A recent report about the Newtown School shooting has once again brought video games into the spotlight.
While investigators concluded there was no clear motive for the shooting, it is clear that video games are still a common scapegoat.
There has been a timeline of people chiming in about this issue over the past year.
“And here’s another dirty little truth that the media try their best to conceal: There exists in this country a callous, corrupt and corrupting shadow industry that sells, and sows, violence against its own people,” Wayne LaPierre, executive vice president of the NRA,said. “Through vicious, violent video games with names like Bulletstorm, Grand Theft Auto, Mortal Kombat and Splatterhouse.”
LaPierre also said, in the same press conference, that guns should not be the center of everyone’s attention and calls for people to take personal responsibility for the safety of our children.
The NRA is not alone. Republican Rep. Diane Franklin, a law maker from Missouri, proposed legislation to put a tax on violent video games.
A small town, about 30 miles away from Newtown, Conn., proposed an event to collect and publicly burn violent video games. The town later cancelled the event and said they just wanted to bring awareness to parents.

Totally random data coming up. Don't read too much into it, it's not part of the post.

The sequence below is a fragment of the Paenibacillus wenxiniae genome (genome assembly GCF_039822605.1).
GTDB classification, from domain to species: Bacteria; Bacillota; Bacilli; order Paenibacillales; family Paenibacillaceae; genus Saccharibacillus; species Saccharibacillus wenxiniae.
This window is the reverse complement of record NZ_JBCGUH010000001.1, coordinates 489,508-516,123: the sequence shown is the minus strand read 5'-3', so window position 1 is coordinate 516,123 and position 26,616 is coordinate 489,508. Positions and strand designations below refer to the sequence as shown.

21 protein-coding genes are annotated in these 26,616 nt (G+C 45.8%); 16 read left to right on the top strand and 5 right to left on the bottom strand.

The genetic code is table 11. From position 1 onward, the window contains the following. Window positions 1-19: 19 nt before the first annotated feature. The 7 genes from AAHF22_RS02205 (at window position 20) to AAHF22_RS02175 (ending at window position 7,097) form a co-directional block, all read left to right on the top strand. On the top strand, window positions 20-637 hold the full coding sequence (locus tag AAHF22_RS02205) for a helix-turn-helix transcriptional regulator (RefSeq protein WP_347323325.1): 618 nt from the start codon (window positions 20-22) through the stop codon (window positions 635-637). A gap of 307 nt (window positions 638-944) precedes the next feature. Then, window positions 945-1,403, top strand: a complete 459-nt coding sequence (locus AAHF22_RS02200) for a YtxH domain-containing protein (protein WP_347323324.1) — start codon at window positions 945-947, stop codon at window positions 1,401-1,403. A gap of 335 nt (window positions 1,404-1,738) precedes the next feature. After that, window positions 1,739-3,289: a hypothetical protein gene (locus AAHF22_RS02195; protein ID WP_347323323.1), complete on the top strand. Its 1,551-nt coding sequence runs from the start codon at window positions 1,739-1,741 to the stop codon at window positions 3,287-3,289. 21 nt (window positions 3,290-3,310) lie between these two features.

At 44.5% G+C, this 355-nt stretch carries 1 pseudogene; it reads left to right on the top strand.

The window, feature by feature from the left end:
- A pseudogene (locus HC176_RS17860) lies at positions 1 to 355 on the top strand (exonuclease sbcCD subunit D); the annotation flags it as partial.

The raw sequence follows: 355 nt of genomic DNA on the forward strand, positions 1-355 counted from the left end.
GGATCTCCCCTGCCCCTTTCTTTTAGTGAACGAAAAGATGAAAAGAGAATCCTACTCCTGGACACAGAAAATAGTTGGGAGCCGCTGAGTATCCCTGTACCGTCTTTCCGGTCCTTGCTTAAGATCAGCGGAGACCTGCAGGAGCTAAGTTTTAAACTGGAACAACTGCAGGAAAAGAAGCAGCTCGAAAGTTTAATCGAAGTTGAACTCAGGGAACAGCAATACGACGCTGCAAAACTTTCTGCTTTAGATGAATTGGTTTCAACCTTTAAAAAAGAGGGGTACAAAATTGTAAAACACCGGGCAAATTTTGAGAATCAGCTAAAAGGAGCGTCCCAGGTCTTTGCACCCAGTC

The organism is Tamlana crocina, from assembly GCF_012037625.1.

Mayor Robert Dolan of Melrose, Mass., proposed a similar buyback program in his town. The people who opt to turn in their violent video games will receive coupons from local businesses.
On Dec. 19, just two days after the shooting, Sen. Jay Rockefeller (D) in a statement said, “Recent court decisions demonstrate that some people still do not get it. They believe that violent video games are no more dangerous to young minds than classic literature or Saturday morning cartoons. Parents, pediatricians and psychologists know better.”
Jon Keller, Political Analyst and Blogger at CBS Boston, recently said, “I’m not calling for censorship, or government intervention of any kind. Just good old fashioned boycotting and shaming.”
Keller actually compared violent games to being as harmful and vile as child pornography.
Video games have always been a positive outlet for me and thousands of others. It is always hard listening to people making people who play games out to be anti-social sociopaths.
Video games and gamers have done and will continue to do great things; it is not the charities like Child’s Play that get the media attention, that does not sell newspapers.
Demonizing and shaming is not productive. We all should strive to do better.